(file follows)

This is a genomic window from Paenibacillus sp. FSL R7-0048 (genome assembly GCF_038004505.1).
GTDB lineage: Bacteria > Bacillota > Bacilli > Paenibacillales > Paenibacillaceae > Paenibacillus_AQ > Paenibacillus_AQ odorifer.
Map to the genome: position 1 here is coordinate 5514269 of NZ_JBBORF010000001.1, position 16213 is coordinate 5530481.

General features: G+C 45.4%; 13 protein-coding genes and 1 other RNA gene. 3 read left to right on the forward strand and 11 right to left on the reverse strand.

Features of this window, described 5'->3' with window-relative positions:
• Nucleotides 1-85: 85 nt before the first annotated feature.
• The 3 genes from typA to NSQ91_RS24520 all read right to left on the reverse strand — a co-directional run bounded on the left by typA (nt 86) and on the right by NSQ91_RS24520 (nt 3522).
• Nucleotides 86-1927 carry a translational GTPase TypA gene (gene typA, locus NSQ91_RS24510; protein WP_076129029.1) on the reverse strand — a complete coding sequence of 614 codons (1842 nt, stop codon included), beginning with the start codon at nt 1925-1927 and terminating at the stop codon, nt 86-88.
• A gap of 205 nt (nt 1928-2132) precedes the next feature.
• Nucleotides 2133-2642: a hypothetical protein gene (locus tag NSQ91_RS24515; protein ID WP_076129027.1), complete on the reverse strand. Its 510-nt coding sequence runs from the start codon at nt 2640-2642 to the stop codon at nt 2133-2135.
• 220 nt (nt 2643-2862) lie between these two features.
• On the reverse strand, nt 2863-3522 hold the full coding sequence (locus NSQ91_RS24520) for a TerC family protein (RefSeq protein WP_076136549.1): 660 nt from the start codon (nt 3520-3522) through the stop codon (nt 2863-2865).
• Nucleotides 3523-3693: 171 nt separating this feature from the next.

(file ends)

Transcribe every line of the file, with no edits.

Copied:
This is a genomic window from Paenibacillus sp. FSL R7-0048 (genome assembly GCF_038004505.1).
GTDB lineage: Bacteria > Bacillota > Bacilli > Paenibacillales > Paenibacillaceae > Paenibacillus_AQ > Paenibacillus_AQ odorifer.
Map to the genome: position 1 here is coordinate 5514269 of NZ_JBBORF010000001.1, position 16213 is coordinate 5530481.

General features: G+C 45.4%; 13 protein-coding genes and 1 other RNA gene. 3 read left to right on the forward strand and 11 right to left on the reverse strand.

Features of this window, described 5'->3' with window-relative positions:
• Nucleotides 1-85: 85 nt before the first annotated feature.
• The 3 genes from typA to NSQ91_RS24520 all read right to left on the reverse strand — a co-directional run bounded on the left by typA (nt 86) and on the right by NSQ91_RS24520 (nt 3522).
• Nucleotides 86-1927 carry a translational GTPase TypA gene (gene typA, locus NSQ91_RS24510; protein WP_076129029.1) on the reverse strand — a complete coding sequence of 614 codons (1842 nt, stop codon included), beginning with the start codon at nt 1925-1927 and terminating at the stop codon, nt 86-88.
• A gap of 205 nt (nt 1928-2132) precedes the next feature.
• Nucleotides 2133-2642: a hypothetical protein gene (locus tag NSQ91_RS24515; protein ID WP_076129027.1), complete on the reverse strand. Its 510-nt coding sequence runs from the start codon at nt 2640-2642 to the stop codon at nt 2133-2135.
• 220 nt (nt 2643-2862) lie between these two features.
• On the reverse strand, nt 2863-3522 hold the full coding sequence (locus NSQ91_RS24520) for a TerC family protein (RefSeq protein WP_076136549.1): 660 nt from the start codon (nt 3520-3522) through the stop codon (nt 2863-2865).
• Nucleotides 3523-3693: 171 nt separating this feature from the next.